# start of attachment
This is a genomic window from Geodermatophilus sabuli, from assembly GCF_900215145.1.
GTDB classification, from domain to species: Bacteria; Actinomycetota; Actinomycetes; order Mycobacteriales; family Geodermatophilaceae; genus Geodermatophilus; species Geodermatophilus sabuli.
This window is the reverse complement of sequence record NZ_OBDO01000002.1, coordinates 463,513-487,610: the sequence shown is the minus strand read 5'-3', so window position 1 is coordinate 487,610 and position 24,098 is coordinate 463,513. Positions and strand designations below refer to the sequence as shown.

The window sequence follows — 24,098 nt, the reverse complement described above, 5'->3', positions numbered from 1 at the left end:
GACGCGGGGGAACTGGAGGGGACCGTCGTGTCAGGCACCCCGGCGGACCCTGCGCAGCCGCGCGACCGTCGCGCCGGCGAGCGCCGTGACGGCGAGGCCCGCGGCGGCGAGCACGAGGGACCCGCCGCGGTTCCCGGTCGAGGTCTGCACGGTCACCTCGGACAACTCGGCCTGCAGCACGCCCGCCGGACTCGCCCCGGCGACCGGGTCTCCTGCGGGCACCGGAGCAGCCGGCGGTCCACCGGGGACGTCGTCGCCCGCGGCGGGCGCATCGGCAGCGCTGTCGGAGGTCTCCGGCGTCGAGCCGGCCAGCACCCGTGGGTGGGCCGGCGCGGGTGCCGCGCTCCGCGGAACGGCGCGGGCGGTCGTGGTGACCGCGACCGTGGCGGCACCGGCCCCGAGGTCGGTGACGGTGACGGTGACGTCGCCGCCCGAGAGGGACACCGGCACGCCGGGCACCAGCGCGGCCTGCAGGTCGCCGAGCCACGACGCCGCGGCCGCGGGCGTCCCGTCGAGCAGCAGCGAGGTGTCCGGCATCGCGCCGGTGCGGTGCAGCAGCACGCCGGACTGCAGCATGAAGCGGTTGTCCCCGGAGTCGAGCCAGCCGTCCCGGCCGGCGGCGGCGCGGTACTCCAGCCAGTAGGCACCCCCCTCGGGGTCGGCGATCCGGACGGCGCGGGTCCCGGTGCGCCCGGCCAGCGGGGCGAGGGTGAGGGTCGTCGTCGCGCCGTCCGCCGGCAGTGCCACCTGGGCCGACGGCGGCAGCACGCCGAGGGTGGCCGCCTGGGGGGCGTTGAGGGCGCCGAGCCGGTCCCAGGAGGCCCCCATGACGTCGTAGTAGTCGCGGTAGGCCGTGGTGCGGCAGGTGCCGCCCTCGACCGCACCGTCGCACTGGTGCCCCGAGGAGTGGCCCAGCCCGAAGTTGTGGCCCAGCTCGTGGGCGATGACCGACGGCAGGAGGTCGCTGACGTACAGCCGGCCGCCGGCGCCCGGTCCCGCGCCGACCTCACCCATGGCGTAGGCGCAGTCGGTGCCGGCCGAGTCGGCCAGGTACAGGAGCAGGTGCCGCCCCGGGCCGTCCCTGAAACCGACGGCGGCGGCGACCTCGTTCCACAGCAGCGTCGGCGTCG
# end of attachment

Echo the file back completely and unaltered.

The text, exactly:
This is a genomic window from Geodermatophilus sabuli, from assembly GCF_900215145.1.
GTDB classification, from domain to species: Bacteria; Actinomycetota; Actinomycetes; order Mycobacteriales; family Geodermatophilaceae; genus Geodermatophilus; species Geodermatophilus sabuli.
This window is the reverse complement of sequence record NZ_OBDO01000002.1, coordinates 463,513-487,610: the sequence shown is the minus strand read 5'-3', so window position 1 is coordinate 487,610 and position 24,098 is coordinate 463,513. Positions and strand designations below refer to the sequence as shown.

The window sequence follows — 24,098 nt, the reverse complement described above, 5'->3', positions numbered from 1 at the left end:
GACGCGGGGGAACTGGAGGGGACCGTCGTGTCAGGCACCCCGGCGGACCCTGCGCAGCCGCGCGACCGTCGCGCCGGCGAGCGCCGTGACGGCGAGGCCCGCGGCGGCGAGCACGAGGGACCCGCCGCGGTTCCCGGTCGAGGTCTGCACGGTCACCTCGGACAACTCGGCCTGCAGCACGCCCGCCGGACTCGCCCCGGCGACCGGGTCTCCTGCGGGCACCGGAGCAGCCGGCGGTCCACCGGGGACGTCGTCGCCCGCGGCGGGCGCATCGGCAGCGCTGTCGGAGGTCTCCGGCGTCGAGCCGGCCAGCACCCGTGGGTGGGCCGGCGCGGGTGCCGCGCTCCGCGGAACGGCGCGGGCGGTCGTGGTGACCGCGACCGTGGCGGCACCGGCCCCGAGGTCGGTGACGGTGACGGTGACGTCGCCGCCCGAGAGGGACACCGGCACGCCGGGCACCAGCGCGGCCTGCAGGTCGCCGAGCCACGACGCCGCGGCCGCGGGCGTCCCGTCGAGCAGCAGCGAGGTGTCCGGCATCGCGCCGGTGCGGTGCAGCAGCACGCCGGACTGCAGCATGAAGCGGTTGTCCCCGGAGTCGAGCCAGCCGTCCCGGCCGGCGGCGGCGCGGTACTCCAGCCAGTAGGCACCCCCCTCGGGGTCGGCGATCCGGACGGCGCGGGTCCCGGTGCGCCCGGCCAGCGGGGCGAGGGTGAGGGTCGTCGTCGCGCCGTCCGCCGGCAGTGCCACCTGGGCCGACGGCGGCAGCACGCCGAGGGTGGCCGCCTGGGGGGCGTTGAGGGCGCCGAGCCGGTCCCAGGAGGCCCCCATGACGTCGTAGTAGTCGCGGTAGGCCGTGGTGCGGCAGGTGCCGCCCTCGACCGCACCGTCGCACTGGTGCCCCGAGGAGTGGCCCAGCCCGAAGTTGTGGCCCAGCTCGTGGGCGATGACCGACGGCAGGAGGTCGCTGACGTACAGCCGGCCGCCGGCGCCCGGTCCCGCGCCGACCTCACCCATGGCGTAGGCGCAGTCGGTGCCGGCCGAGTCGGCCAGGTACAGGAGCAGGTGCCGCCCCGGGCCGTCCCTGAAACCGACGGCGGCGGCGACCTCGTTCCACAGCAGCGTCGGCGTCG